We discuss the classic 1953 novel by the Jewish Tunisian Francophone writer Albert Memmi, who died this year. This sharp and beautiful book is many things: a coming of age story, an account of colonialism, and a World War II novel. Its driven, unhappy narrator breaks with his community and family in search of a new identity but is disappointed again and again. Like Lot’s wife in the Bible, he cannot help looking back on the past he rejects. He asks: “is it possible for me to survive my contemplation of myself?”
The Pillar of Salt, translated from the French by Edouard Roditi, is available as an e-book. Memmi also wrote The Colonizer and The Colonized, an account of Tunisia’s first year of independence, Tunisie, An I and numerous other books.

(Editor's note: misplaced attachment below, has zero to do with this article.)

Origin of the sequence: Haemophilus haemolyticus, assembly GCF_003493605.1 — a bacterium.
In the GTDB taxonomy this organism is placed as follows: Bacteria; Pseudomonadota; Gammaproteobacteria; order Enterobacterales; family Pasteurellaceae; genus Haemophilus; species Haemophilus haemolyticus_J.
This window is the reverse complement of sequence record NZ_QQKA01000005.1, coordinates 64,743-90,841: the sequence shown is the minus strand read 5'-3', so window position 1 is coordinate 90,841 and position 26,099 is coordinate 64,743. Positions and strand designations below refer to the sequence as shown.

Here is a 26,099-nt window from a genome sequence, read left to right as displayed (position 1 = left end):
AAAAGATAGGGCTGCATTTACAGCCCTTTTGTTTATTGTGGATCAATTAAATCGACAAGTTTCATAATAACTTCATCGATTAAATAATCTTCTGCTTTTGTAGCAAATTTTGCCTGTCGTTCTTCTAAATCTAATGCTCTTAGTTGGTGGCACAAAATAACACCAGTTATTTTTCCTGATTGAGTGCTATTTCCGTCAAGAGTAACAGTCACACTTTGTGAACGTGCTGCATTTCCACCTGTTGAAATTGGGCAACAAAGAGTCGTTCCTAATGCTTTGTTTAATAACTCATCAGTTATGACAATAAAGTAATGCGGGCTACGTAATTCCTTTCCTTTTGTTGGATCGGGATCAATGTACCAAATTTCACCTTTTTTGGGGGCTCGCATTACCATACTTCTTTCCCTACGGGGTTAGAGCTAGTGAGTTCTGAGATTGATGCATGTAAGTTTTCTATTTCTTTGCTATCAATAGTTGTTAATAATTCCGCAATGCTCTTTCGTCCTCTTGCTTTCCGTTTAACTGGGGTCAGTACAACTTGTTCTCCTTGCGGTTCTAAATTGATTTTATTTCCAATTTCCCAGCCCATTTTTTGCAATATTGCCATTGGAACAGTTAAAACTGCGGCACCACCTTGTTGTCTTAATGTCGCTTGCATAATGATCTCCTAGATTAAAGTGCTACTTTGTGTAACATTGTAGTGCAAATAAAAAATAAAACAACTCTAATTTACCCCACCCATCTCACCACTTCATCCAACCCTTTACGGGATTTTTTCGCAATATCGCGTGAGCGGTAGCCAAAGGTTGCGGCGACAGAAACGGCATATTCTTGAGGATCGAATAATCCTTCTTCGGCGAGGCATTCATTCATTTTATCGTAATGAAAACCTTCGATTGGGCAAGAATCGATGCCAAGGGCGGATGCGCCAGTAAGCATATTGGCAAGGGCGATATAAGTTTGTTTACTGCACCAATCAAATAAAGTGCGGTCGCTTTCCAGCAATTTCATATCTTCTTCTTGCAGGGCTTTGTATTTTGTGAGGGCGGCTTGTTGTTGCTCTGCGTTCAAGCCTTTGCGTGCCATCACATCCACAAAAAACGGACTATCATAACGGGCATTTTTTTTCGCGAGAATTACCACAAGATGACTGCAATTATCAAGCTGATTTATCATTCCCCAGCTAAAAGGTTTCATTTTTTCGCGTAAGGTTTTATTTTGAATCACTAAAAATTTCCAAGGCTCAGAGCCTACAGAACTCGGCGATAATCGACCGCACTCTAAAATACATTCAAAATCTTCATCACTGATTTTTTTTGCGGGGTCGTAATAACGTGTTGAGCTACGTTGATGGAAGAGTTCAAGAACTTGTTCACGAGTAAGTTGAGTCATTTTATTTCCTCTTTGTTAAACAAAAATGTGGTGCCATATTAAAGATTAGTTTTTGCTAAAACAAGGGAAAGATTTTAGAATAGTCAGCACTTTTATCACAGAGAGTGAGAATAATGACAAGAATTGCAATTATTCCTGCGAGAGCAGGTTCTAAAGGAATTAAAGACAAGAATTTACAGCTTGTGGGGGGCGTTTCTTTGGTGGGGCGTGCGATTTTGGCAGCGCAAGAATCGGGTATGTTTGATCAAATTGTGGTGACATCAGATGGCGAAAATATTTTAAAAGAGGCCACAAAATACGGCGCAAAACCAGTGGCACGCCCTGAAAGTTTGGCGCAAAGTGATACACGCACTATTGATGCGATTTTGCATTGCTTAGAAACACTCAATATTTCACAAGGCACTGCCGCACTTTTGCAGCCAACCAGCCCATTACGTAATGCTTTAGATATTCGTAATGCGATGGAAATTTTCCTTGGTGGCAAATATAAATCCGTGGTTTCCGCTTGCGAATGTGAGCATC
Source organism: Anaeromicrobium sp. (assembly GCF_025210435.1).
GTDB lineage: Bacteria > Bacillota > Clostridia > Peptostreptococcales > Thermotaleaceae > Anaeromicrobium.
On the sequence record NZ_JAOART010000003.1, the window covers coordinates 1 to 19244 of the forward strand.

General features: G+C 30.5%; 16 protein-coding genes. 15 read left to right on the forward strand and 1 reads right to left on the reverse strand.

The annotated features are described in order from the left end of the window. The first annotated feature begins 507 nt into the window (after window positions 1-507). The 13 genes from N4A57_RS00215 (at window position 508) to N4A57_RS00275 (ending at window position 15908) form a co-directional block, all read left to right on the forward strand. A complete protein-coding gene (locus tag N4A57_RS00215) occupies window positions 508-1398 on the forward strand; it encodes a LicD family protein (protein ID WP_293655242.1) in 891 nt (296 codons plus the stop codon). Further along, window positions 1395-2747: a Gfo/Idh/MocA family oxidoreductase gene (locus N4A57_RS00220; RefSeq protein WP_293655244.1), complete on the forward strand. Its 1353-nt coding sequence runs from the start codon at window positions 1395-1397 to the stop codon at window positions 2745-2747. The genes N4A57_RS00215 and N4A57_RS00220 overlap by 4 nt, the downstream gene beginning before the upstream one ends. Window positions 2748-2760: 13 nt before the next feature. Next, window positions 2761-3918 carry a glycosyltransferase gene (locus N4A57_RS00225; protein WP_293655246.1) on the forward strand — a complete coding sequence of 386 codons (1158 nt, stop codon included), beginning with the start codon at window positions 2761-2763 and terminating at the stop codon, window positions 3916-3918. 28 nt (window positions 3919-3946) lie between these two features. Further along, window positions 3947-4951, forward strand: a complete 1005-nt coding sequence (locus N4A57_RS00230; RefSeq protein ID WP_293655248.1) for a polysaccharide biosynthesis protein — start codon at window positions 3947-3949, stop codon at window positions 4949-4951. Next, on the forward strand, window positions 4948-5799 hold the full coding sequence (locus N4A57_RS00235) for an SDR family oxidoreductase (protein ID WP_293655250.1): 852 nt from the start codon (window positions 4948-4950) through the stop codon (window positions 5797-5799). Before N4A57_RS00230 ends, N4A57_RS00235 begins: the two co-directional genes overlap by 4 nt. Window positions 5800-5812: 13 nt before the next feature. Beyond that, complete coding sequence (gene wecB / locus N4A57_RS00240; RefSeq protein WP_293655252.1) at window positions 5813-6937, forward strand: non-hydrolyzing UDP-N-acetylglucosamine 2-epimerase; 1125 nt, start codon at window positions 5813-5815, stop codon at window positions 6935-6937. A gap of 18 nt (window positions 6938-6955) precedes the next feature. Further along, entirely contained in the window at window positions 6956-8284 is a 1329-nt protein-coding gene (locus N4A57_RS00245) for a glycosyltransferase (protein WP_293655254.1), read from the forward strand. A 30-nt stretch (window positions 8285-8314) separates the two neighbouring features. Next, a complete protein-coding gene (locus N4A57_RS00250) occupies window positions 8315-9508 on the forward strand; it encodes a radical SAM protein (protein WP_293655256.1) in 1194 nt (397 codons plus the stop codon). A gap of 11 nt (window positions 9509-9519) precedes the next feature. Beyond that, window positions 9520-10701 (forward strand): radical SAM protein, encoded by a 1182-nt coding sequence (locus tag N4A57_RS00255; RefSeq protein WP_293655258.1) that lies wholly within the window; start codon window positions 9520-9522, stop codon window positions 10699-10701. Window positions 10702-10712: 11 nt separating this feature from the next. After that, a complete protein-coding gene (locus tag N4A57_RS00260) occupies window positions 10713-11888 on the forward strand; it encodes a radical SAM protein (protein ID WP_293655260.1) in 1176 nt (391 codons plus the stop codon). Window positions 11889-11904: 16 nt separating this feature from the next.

We compared the book to Driss Chraibi’s The Simple Past, another post-colonial novel narrated by a very angry young man, which we dedicated a whole other episode to.
In the LRB, Adam Shatz recently wrote a wonderful essay discussing Memmi’s writings, political philosophy, and contradictions.